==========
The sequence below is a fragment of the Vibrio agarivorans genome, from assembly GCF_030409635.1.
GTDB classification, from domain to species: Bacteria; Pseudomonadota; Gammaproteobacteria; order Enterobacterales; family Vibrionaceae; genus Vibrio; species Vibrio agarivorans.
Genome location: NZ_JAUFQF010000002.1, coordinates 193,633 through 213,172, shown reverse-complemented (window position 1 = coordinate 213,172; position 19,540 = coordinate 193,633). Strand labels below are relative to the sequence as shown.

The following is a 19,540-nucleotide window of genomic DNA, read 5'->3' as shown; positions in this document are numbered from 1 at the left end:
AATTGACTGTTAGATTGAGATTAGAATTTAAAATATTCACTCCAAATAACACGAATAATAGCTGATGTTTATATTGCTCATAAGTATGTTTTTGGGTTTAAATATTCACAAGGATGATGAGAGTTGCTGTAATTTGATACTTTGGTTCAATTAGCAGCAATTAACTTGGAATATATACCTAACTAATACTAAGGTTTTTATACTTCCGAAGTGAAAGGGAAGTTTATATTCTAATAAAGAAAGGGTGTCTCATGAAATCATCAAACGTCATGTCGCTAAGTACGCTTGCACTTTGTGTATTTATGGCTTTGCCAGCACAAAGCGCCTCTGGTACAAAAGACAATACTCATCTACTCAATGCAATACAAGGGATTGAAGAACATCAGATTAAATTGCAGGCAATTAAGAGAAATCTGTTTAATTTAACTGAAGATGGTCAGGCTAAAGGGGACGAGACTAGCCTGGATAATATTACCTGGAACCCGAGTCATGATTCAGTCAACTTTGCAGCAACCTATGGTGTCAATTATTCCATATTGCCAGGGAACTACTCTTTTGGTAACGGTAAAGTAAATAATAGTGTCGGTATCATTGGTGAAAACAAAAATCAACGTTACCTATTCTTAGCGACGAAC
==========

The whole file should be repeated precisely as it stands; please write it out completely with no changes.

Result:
The sequence below is a fragment of the Vibrio agarivorans genome, from assembly GCF_030409635.1.
GTDB classification, from domain to species: Bacteria; Pseudomonadota; Gammaproteobacteria; order Enterobacterales; family Vibrionaceae; genus Vibrio; species Vibrio agarivorans.
Genome location: NZ_JAUFQF010000002.1, coordinates 193,633 through 213,172, shown reverse-complemented (window position 1 = coordinate 213,172; position 19,540 = coordinate 193,633). Strand labels below are relative to the sequence as shown.

The following is a 19,540-nucleotide window of genomic DNA, read 5'->3' as shown; positions in this document are numbered from 1 at the left end:
AATTGACTGTTAGATTGAGATTAGAATTTAAAATATTCACTCCAAATAACACGAATAATAGCTGATGTTTATATTGCTCATAAGTATGTTTTTGGGTTTAAATATTCACAAGGATGATGAGAGTTGCTGTAATTTGATACTTTGGTTCAATTAGCAGCAATTAACTTGGAATATATACCTAACTAATACTAAGGTTTTTATACTTCCGAAGTGAAAGGGAAGTTTATATTCTAATAAAGAAAGGGTGTCTCATGAAATCATCAAACGTCATGTCGCTAAGTACGCTTGCACTTTGTGTATTTATGGCTTTGCCAGCACAAAGCGCCTCTGGTACAAAAGACAATACTCATCTACTCAATGCAATACAAGGGATTGAAGAACATCAGATTAAATTGCAGGCAATTAAGAGAAATCTGTTTAATTTAACTGAAGATGGTCAGGCTAAAGGGGACGAGACTAGCCTGGATAATATTACCTGGAACCCGAGTCATGATTCAGTCAACTTTGCAGCAACCTATGGTGTCAATTATTCCATATTGCCAGGGAACTACTCTTTTGGTAACGGTAAAGTAAATAATAGTGTCGGTATCATTGGTGAAAACAAAAATCAACGTTACCTATTCTTAGCGACGAAC